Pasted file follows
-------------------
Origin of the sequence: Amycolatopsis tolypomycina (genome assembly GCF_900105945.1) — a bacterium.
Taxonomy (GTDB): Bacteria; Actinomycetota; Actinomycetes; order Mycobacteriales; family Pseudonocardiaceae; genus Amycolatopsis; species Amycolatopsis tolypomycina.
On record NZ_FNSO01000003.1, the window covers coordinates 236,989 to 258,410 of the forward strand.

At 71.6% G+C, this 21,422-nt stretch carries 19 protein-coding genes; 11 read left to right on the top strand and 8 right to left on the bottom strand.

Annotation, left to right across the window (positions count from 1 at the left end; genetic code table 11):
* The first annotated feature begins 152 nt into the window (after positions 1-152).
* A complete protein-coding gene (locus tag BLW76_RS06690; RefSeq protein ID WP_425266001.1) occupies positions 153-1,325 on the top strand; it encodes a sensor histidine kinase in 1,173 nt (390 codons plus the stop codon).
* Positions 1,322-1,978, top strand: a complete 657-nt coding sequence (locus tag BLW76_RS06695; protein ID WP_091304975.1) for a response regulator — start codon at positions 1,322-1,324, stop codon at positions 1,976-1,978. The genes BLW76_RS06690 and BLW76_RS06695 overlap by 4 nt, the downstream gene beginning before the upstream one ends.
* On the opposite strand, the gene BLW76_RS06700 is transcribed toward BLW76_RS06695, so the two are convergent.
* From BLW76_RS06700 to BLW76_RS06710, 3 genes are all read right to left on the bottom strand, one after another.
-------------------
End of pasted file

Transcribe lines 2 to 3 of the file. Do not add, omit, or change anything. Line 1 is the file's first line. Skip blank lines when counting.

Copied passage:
Taxonomy (GTDB): Bacteria; Actinomycetota; Actinomycetes; order Mycobacteriales; family Pseudonocardiaceae; genus Amycolatopsis; species Amycolatopsis tolypomycina.
On record NZ_FNSO01000003.1, the window covers coordinates 236,989 to 258,410 of the forward strand.